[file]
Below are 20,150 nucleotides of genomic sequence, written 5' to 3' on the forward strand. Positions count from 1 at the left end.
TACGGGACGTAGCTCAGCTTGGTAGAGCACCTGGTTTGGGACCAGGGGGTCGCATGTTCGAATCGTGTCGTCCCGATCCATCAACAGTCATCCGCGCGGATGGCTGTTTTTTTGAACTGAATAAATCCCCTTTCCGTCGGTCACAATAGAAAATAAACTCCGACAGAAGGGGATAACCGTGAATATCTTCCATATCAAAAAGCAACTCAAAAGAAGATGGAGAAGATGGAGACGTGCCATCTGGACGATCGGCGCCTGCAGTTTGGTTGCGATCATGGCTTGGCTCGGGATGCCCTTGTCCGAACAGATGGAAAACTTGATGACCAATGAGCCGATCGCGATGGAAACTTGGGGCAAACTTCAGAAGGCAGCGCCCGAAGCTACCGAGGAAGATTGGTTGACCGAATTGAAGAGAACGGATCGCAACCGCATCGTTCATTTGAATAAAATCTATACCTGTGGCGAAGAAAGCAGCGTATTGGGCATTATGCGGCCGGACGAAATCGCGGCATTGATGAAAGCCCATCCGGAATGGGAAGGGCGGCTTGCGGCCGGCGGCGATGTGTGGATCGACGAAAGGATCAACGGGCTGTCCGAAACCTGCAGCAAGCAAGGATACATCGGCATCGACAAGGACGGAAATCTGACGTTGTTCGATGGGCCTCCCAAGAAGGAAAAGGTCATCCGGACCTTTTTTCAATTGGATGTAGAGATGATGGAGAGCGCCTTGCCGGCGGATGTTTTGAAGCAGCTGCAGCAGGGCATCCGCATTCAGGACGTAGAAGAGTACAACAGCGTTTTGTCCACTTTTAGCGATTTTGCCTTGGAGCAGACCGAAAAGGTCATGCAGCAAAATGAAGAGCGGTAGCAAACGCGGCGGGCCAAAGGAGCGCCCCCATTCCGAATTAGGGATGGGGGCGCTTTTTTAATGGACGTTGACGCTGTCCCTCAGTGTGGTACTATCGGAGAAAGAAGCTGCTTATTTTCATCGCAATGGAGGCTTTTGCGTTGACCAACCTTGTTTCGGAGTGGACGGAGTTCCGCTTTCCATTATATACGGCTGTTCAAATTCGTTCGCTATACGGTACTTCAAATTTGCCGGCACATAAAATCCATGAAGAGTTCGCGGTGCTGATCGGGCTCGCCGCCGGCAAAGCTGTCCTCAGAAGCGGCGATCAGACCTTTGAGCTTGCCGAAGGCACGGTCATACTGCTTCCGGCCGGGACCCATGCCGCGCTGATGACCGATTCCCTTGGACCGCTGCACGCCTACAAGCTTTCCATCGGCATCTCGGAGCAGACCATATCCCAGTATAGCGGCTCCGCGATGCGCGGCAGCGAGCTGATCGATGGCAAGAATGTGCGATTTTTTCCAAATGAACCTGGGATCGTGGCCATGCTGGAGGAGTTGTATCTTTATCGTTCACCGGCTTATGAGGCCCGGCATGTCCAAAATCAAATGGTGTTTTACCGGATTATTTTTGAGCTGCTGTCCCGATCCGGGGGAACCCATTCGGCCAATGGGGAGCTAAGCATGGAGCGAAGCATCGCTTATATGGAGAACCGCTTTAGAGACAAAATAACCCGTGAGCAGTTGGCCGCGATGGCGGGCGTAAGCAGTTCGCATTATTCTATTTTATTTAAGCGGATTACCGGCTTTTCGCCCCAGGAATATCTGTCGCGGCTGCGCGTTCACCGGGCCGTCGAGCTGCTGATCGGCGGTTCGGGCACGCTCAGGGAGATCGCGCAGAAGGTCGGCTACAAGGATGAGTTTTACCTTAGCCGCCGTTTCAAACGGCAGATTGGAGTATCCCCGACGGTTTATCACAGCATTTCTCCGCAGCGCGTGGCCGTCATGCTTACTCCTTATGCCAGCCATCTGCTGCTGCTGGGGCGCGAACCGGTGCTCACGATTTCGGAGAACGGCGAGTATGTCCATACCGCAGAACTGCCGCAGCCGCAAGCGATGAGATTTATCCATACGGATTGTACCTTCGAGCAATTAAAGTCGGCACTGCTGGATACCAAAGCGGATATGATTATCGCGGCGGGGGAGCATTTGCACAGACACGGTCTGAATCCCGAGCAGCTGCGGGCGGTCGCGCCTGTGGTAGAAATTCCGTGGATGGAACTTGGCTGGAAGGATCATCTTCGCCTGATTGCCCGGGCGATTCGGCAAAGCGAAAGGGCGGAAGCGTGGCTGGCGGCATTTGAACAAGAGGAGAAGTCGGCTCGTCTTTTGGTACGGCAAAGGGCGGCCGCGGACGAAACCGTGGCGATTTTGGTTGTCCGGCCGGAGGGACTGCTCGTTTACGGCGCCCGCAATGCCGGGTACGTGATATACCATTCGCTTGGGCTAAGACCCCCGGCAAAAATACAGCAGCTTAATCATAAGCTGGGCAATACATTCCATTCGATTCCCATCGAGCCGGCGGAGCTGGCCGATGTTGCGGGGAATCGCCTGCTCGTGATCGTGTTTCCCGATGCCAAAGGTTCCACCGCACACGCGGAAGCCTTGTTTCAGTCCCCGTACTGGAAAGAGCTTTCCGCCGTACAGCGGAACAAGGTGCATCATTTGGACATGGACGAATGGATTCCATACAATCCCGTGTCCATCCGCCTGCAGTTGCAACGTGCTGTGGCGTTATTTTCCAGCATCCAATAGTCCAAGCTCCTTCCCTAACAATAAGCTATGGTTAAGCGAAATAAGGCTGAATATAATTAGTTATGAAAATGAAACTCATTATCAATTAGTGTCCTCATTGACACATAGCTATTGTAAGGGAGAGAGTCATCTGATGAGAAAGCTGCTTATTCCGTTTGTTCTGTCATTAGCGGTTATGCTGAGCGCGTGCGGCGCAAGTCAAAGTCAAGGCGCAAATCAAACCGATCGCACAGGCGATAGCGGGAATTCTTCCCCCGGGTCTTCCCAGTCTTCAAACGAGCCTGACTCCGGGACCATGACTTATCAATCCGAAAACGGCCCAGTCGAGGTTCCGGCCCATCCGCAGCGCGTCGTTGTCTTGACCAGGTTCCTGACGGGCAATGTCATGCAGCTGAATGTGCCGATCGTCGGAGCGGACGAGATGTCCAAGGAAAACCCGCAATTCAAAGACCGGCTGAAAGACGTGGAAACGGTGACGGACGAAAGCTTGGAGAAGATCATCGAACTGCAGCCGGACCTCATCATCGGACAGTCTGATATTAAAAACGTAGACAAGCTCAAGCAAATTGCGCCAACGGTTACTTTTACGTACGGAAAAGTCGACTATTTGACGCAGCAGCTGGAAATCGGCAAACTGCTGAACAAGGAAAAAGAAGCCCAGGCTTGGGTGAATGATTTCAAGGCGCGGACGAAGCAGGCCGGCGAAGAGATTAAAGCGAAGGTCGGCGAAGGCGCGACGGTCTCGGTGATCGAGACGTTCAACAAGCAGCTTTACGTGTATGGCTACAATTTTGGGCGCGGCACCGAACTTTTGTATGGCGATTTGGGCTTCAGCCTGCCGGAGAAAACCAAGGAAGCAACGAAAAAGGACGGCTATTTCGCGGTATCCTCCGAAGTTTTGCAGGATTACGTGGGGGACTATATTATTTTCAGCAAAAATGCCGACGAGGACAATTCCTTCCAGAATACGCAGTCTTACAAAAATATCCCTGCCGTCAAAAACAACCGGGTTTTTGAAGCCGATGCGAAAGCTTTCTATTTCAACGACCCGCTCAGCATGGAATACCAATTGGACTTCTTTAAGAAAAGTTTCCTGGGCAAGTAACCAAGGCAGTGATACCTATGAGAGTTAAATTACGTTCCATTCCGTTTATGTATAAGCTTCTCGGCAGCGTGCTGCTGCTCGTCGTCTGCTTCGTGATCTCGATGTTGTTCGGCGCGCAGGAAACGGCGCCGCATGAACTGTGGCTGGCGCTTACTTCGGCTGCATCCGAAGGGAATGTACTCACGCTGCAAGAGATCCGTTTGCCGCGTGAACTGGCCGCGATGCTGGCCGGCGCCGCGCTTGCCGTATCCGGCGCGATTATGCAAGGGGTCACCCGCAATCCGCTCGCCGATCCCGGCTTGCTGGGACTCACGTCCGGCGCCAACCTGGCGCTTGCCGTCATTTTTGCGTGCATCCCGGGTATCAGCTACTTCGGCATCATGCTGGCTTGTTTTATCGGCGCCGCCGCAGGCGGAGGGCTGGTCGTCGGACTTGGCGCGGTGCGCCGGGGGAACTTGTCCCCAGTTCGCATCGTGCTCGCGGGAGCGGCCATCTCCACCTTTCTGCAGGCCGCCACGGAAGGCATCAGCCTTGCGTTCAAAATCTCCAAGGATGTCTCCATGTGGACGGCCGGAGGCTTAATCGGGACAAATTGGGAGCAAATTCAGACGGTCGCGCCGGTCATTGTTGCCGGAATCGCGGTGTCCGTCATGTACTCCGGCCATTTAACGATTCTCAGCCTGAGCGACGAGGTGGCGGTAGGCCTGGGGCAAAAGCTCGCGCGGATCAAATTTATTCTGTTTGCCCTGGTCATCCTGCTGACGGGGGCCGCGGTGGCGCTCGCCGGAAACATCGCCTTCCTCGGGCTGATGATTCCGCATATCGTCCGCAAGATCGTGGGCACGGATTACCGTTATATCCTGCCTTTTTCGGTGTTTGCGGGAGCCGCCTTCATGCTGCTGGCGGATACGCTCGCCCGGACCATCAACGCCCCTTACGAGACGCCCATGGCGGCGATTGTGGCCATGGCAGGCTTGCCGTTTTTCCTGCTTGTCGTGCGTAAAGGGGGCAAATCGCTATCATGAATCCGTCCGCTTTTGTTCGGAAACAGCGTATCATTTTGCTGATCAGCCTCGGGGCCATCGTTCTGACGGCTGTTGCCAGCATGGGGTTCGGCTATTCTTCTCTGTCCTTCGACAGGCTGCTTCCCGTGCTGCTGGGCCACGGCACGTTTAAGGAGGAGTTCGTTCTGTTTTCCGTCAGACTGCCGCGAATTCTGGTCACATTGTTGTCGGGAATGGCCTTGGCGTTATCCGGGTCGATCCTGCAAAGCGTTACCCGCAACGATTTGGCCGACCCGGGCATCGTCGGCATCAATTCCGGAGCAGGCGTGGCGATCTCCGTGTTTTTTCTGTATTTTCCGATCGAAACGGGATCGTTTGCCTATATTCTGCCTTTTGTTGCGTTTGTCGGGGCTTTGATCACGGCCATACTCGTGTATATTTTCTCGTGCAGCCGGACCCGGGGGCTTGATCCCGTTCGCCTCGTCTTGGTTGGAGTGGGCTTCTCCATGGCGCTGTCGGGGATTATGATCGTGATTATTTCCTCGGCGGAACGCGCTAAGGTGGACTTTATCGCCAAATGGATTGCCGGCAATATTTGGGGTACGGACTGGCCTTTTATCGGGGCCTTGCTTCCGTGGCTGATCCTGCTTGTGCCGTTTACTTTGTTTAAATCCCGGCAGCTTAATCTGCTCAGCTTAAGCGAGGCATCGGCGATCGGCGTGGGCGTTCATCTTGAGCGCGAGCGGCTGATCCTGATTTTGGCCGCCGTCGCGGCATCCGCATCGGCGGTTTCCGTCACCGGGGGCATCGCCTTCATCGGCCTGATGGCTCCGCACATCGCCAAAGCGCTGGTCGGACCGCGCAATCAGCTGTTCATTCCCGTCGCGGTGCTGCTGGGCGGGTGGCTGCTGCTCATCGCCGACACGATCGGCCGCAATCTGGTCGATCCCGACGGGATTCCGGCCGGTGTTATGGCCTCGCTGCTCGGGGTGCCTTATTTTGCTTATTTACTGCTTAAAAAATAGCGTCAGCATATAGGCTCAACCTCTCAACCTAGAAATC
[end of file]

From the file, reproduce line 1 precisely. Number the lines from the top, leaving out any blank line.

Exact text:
Below are 20,150 nucleotides of genomic sequence, written 5' to 3' on the forward strand. Positions count from 1 at the left end.